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iPad News – all iPad in one place – Reviews Fetch

This Week’s App Store Editor’s Choice: Fetch

Fetch 4Every week, it seems like Apple has found the most innovative, unique, and interesting game ever. Then, the new Editor’s Choice spotlight comes out and it outshines the previous one. Last week, Apple gave us an amazing photo editing app. Repix is more than just a digital filter app. You can add effects to designated areas with stylus drawing controls.

This week, Apple spotlights a game like no other. What seems more like an animated feature than a video game, Fetch is an adventure that will draw you deep into its story while entertaining you with lighthearted humor, innovative gameplay, and detailed graphics.

Players control a spunky boy who is on a mission to save his dognapped best friend from the clutches of the evil Embark Industries. Along the way, rescue pups, collect dog tags, and reveal the truth behind Embark’s diabolical pet theft.

Fetch 6Fetch 5

As you move between scenes, you’ll be able to tap various objects in the background to see what will help you get to the next phase. There may be an obvious goal in one scene. For example, you may need to lower the water level in the sewer system. But, there are additional tasks you may not even realize you need to deal with until three scenes later, like rescuing a giant alligator.

Fetch 3Fetch 2

The game incorporates puzzle challenges like figuring out what level the water should be in order to raise a platform so you can grab a key that you need to unlock a cage. It also includes some fun arcade games that will help you advance in the game.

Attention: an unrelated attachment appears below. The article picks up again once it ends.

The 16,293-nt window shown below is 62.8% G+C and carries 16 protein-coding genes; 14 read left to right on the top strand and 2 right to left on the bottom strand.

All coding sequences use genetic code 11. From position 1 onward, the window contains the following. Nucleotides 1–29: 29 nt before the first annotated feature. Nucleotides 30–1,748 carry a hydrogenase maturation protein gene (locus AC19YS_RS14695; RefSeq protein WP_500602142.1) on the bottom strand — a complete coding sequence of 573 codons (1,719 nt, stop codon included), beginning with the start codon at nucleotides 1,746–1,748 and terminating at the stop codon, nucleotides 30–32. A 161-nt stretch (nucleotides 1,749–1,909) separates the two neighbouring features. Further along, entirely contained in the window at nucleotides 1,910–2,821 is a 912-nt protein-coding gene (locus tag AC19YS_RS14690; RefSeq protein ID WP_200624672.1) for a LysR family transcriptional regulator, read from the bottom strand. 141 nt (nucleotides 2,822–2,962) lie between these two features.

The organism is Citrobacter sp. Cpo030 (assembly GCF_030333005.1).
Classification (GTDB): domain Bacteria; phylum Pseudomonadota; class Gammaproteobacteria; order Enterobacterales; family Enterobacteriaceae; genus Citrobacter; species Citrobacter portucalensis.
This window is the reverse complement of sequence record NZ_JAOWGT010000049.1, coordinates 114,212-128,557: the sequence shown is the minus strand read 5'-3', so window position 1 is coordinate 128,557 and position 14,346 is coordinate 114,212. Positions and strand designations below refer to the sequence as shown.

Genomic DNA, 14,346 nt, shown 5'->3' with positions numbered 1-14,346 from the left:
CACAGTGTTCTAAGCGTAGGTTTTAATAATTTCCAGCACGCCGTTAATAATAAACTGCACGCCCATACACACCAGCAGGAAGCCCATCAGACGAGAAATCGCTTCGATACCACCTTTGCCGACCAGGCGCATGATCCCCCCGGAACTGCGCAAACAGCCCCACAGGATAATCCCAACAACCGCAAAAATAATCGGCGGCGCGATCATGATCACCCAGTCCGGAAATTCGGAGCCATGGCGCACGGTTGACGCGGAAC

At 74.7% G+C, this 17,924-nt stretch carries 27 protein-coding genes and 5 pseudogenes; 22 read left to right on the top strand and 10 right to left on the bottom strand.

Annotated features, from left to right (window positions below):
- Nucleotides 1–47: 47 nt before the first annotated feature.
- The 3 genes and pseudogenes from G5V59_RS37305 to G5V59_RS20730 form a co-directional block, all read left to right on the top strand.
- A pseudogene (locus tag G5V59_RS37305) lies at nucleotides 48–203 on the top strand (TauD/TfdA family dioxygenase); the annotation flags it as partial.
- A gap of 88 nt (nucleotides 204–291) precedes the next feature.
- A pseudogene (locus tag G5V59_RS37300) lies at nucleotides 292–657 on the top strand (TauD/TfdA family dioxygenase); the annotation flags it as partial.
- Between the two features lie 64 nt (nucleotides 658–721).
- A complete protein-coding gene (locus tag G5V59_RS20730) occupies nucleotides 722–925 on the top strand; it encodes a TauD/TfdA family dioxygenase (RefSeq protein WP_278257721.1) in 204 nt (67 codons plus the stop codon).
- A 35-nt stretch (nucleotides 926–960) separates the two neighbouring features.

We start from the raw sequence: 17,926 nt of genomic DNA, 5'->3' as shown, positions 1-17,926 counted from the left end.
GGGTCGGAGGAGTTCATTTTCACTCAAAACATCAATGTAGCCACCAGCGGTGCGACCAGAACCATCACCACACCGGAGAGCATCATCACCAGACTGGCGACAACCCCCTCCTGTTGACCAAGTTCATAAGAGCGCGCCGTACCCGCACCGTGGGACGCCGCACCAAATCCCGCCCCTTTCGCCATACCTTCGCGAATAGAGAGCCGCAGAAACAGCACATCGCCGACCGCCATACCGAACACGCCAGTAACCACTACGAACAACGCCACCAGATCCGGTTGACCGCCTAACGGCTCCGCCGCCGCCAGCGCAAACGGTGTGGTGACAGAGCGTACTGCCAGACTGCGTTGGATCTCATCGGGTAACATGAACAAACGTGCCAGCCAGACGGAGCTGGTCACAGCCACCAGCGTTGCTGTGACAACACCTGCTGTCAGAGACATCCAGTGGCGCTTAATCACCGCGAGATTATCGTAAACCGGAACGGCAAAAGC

For example, one of the arcade games requires players to toss bombs at approaching pirate ships in order to earn coins that must be used later in the game to purchase items to help the boy get to the next scene.

The graphics of the game’s movement is on an epic level. For example, when the boy needs to drop down from a hanging rope, he will actually look down before making the jump.

Fetch 1The game comes with a high price tag. For some games, five dollars is really pushing the limits, but Fetch makes the premium price seem like a serious bargain. If you are a fan of casual adventure games with simple puzzle games, you’ll really fall for Fetch.

For its innovative gameplay, exciting graphics, and clever story, it is easy to see why Apple chose Fetch as this week’s App Store Editor’s Choice.

4 out of 5 Stars on 148apps.com

Graphics / Sound Rating: ★★★★½
Game Controls Rating: ★★★★☆
Gameplay Rating: ★★★★☆
Replay Value Rating: ★★★★☆

Overall Rating: ★★★★☆

Big Fish Games is a well known name for fans of any casual gaming experience, from Hidden Object searching to Match Three puzzling. While the company has delved into some casual adventure gaming, a truly original and designed specifically for mobile experience is a hugely positive thing to see. Fetch is that title and while it’s not perfect, it is a fun amalgamation of exploration and simple arcade gaming.

Following the story of a boy whose dog has been kidnapped by a mysterious fire hydrant, Fetch takes players to a mysterious world where robots and huge monsters roam within. There’s a plot afoot involving the kidnap of many dogs and it’s down to the young boy to stop it. It’s all quite reminiscent of a family adventure and its visuals are similarly delightful.

Players wander around with taps of the screen, interacting with certain items to get past obstacles. There’s no Hot Spot button which will infuriate novices used to having their hand held, but fans of the genre should appreciate the slight additional challenge. At times, it can be a little uncertain as to what needs doing next but that adds to the longevity of the game. Interspersed amongst these simple puzzles are arcade games which provide items that can be used to pass the current obstacle.